An exploration of Holland's personality types and associated religious orientations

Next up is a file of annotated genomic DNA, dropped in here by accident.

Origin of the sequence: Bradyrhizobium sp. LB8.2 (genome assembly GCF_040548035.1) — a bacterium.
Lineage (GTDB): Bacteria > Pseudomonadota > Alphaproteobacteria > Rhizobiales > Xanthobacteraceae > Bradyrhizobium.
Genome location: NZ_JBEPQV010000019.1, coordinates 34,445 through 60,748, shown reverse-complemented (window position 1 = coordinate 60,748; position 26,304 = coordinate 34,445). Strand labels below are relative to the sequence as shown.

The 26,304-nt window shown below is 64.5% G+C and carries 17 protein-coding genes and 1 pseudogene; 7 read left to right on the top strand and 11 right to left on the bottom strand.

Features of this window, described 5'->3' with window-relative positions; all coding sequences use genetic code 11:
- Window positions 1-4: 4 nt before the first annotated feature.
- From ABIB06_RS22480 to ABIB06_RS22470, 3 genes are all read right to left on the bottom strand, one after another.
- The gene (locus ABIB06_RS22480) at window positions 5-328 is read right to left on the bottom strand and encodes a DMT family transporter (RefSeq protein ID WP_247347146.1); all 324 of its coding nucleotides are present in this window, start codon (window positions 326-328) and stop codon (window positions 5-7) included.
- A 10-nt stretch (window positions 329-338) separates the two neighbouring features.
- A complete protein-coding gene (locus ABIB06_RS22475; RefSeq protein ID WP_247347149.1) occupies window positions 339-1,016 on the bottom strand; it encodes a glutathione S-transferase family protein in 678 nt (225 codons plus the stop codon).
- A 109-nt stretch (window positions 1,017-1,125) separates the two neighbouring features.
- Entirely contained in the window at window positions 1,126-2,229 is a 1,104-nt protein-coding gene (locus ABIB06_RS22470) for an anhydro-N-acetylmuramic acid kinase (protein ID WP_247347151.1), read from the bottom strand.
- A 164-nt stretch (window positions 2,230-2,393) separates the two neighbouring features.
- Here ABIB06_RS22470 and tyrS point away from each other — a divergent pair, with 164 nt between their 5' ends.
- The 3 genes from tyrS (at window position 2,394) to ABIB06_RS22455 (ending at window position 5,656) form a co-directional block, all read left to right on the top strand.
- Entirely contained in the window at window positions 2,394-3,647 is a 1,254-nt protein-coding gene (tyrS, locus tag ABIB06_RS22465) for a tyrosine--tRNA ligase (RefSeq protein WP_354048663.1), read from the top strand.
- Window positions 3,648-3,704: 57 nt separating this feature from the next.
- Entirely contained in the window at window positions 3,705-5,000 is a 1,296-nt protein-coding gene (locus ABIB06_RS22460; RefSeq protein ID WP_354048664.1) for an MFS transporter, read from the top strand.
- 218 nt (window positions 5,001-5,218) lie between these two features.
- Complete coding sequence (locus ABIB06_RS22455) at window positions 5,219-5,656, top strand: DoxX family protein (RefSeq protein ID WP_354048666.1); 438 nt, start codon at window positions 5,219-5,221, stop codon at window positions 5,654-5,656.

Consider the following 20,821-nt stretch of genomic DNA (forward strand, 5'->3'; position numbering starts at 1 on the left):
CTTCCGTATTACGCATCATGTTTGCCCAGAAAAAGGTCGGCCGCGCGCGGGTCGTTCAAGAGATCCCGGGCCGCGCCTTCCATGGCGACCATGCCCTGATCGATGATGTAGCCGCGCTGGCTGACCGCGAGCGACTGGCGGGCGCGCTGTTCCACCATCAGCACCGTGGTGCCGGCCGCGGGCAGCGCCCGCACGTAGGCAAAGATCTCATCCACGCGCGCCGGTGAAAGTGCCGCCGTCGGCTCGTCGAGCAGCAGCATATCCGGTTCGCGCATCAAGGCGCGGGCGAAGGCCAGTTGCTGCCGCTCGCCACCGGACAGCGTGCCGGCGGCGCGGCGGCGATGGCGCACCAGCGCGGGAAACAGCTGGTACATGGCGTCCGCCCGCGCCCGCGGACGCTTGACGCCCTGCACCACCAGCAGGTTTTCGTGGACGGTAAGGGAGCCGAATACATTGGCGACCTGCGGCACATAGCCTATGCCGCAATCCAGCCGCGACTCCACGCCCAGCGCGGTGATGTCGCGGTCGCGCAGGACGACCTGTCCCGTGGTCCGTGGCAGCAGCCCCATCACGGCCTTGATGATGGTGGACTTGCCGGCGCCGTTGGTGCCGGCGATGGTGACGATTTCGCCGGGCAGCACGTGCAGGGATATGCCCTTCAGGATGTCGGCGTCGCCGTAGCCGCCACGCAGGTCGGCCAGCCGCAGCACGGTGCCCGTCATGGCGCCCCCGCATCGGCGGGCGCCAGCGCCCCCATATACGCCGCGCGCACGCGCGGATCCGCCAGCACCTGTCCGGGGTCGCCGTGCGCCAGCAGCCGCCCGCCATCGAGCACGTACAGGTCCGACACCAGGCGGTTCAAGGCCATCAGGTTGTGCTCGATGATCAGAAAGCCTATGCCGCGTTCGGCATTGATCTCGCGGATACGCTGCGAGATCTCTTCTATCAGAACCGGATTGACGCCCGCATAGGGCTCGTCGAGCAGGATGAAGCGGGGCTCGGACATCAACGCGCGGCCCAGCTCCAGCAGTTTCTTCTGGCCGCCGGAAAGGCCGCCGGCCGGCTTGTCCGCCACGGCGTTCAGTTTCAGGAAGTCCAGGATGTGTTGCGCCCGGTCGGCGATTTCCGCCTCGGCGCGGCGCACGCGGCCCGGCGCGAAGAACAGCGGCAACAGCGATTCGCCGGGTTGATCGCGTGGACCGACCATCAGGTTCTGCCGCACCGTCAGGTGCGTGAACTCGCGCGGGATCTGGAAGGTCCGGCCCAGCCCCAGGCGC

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John L. Holland has developed a comprehensive theory of personality types with broad empirical support. The primary application of the theory has been in the vocational realm, but the theory has implications for a variety of other domains including avocational interests, values, self-concept and religious orientation. The present investigation examines relationships between Holland's personality styles and religious orientation. Religious orientation was operationalized by an integration of Gordon Allport's extrinsic and intrinsic religious orientations with Batson and Ventis' means, end, and quest orientations. Kreml's two-dimensional model of ideological style and cognitive style was utilized to account for associations between religious orientation and personality style. The ideological style dimension was measured by the Conservatism Scale (CS). The cognitive style dimension was assessed by the Dogmatism Scale (DS). A 2x3 factorial MANOVA with religious orientation and gender as classification variables and Holland's personality styles as dependent variables demonstrated statistically significant main effects for religious orientation and gender. ANOVAs with comparison of means revealed that students with a quest orientation display more Artistic characteristics than students with an end orientation. Additionally, means oriented individuals display more Conventional attributes than quest oriented individuals. CS was negatively correlated with Artistic personality style and positively correlated with the end orientation, suggesting that the Artistic style is manifested in the quest orientation by a rejection of traditional beliefs with a preference for an independent, creative search for answers. The association of the Conventional style with the means orientation appears to be based on an acceptance of traditional beliefs in conjunction with a preference for authority and structure. A positive correlation of DS with the means and end orientations links both of these approaches with a dogmatic cognitive style. The end orientation was associated with high religious interest, church attendance and a conservative outlook on life, in contrast to the quest orientation which reflected relatively less formal religious involvement and a more liberal outlook. The majority of the sample reported that religious beliefs influenced educational/vocational decisions. The relevance of these findings for counseling and research was explored.